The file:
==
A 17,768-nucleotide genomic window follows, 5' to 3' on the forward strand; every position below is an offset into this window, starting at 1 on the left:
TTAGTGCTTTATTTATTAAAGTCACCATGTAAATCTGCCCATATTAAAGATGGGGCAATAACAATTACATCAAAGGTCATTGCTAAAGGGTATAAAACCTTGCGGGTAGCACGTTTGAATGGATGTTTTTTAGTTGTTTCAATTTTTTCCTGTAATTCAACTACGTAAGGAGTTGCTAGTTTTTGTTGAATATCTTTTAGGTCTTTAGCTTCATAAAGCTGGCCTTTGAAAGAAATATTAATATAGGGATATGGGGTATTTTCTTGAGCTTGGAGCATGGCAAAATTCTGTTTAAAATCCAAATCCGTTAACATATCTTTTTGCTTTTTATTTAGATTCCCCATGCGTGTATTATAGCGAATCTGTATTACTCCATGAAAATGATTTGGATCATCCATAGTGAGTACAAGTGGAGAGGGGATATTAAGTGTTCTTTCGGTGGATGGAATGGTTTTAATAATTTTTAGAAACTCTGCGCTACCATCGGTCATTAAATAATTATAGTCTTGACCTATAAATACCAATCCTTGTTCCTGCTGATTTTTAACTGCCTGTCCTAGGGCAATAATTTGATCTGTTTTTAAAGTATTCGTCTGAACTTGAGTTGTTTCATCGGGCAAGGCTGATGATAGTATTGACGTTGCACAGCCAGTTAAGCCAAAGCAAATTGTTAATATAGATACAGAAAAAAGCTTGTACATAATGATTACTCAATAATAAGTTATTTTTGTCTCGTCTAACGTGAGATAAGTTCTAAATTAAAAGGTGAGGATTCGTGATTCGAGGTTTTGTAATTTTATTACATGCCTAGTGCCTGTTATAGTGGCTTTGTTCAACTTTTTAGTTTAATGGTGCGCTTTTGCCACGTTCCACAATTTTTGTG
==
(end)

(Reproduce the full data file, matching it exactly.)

A 17,768-nucleotide genomic window follows, 5' to 3' on the forward strand; every position below is an offset into this window, starting at 1 on the left:
TTAGTGCTTTATTTATTAAAGTCACCATGTAAATCTGCCCATATTAAAGATGGGGCAATAACAATTACATCAAAGGTCATTGCTAAAGGGTATAAAACCTTGCGGGTAGCACGTTTGAATGGATGTTTTTTAGTTGTTTCAATTTTTTCCTGTAATTCAACTACGTAAGGAGTTGCTAGTTTTTGTTGAATATCTTTTAGGTCTTTAGCTTCATAAAGCTGGCCTTTGAAAGAAATATTAATATAGGGATATGGGGTATTTTCTTGAGCTTGGAGCATGGCAAAATTCTGTTTAAAATCCAAATCCGTTAACATATCTTTTTGCTTTTTATTTAGATTCCCCATGCGTGTATTATAGCGAATCTGTATTACTCCATGAAAATGATTTGGATCATCCATAGTGAGTACAAGTGGAGAGGGGATATTAAGTGTTCTTTCGGTGGATGGAATGGTTTTAATAATTTTTAGAAACTCTGCGCTACCATCGGTCATTAAATAATTATAGTCTTGACCTATAAATACCAATCCTTGTTCCTGCTGATTTTTAACTGCCTGTCCTAGGGCAATAATTTGATCTGTTTTTAAAGTATTCGTCTGAACTTGAGTTGTTTCATCGGGCAAGGCTGATGATAGTATTGACGTTGCACAGCCAGTTAAGCCAAAGCAAATTGTTAATATAGATACAGAAAAAAGCTTGTACATAATGATTACTCAATAATAAGTTATTTTTGTCTCGTCTAACGTGAGATAAGTTCTAAATTAAAAGGTGAGGATTCGTGATTCGAGGTTTTGTAATTTTATTACATGCCTAGTGCCTGTTATAGTGGCTTTGTTCAACTTTTTAGTTTAATGGTGCGCTTTTGCCACGTTCCACAATTTTTGTG